Microsoft Turing Model Tops NLP Leaderboard

A Microsoft-developed language representation model has been ranked among the best in the world on Google’s Cross-Lingual Transfer Evaluation of Multilingual Encoders (XTREME) public leaderboard. XTREME consists of a set of benchmarks used for developing language representation models, with an emphasis on languages that are relatively under-represented in natural language processing (NLP) and machine learning.

“We are excited to announce that with our latest Turing universal language representation model (T-ULRv5), a Microsoft-created model is once again the state of the art and at the top of the Google XTREME public leaderboard,” wrote Saurabh Tiwary, vice president and distinguished engineer at Microsoft, in a blog post co-written with his college Lidong Zhou, a distinguished scientist at the company.

Microsoft’s T-ULRv5 model was developed by two entities within Microsoft: the Microsoft Turing team and the Microsoft Research team. Microsoft had topped the XTREME leaderboard before with earlier models, including T-ULRv5’s predecessor, T-ULRv2. T-ULRv5 consists of 2.2 billion parameters and has a multilingual vocabulary consisting of 500,000 tokens. Currently, it outperforms Alibaba’s VECO, the second highest ranking model on the XTREME leaderboards, by 1.7 points.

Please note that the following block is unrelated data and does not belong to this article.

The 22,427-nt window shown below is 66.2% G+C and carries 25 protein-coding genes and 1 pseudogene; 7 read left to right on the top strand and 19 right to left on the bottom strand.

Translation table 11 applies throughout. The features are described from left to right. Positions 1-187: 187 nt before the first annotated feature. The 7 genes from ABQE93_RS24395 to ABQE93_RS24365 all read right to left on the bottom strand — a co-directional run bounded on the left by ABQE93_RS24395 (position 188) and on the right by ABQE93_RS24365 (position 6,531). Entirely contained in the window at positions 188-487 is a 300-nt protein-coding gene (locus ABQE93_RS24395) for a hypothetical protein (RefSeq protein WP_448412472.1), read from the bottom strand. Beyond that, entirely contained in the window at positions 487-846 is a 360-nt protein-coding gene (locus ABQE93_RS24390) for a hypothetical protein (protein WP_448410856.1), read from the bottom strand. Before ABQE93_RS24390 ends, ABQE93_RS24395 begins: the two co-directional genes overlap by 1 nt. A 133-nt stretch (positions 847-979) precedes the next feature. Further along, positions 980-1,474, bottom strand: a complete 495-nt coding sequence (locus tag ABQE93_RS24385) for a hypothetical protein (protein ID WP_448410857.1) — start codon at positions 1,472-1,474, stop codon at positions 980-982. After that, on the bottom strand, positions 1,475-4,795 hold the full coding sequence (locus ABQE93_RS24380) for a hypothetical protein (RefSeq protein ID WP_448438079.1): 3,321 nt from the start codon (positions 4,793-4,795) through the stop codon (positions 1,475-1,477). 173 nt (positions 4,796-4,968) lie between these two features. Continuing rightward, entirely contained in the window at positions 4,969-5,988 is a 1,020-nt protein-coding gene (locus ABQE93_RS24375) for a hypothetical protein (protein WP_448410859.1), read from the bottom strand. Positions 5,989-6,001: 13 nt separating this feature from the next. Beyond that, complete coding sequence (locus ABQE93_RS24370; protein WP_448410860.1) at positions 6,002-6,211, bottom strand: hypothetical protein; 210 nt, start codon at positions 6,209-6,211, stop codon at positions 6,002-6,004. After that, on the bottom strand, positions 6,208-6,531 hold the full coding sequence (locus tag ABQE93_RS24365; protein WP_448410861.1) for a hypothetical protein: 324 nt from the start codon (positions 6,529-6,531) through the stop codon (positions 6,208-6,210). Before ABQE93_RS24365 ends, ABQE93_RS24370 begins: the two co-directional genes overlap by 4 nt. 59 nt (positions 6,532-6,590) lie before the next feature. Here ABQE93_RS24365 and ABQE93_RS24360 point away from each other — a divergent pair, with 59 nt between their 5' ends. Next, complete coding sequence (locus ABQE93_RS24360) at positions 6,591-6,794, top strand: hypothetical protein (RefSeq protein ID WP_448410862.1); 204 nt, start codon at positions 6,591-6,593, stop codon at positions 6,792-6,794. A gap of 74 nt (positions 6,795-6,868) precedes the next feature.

The XTREME benchmarks were developed in response to major advancements in the field of NLP. At the time the benchmarks were established, the researchers behind XTREME felt that the contemporary benchmarks were limited, as they mostly focused on English. In developing XTREME, Google sought to create a better means of assessing the “cross-lingual generalization capabilities of multilingual representations across 40 languages and nine tasks.”

“We are motivated by the opportunity to further advance the state of the art and develop new multilingual capabilities to build more inclusive AI,” Tiwary and Zhou’s blog post reads. “For example, we are excited about exploring neural machine translation (NMT) and language generation with a cross-lingual encoder. We hope that our work will contribute to the community’s progress towards making AI more inclusive and accessible to all.”

Andrew Warner
Andrew Warner is a writer from Sacramento. He received his B.A. in linguistics and English from UCLA and is currently working toward an M.A. in applied linguistics at Columbia University. His writing has been published in Language Magazine, Sactown Magazine, and The Takeout.


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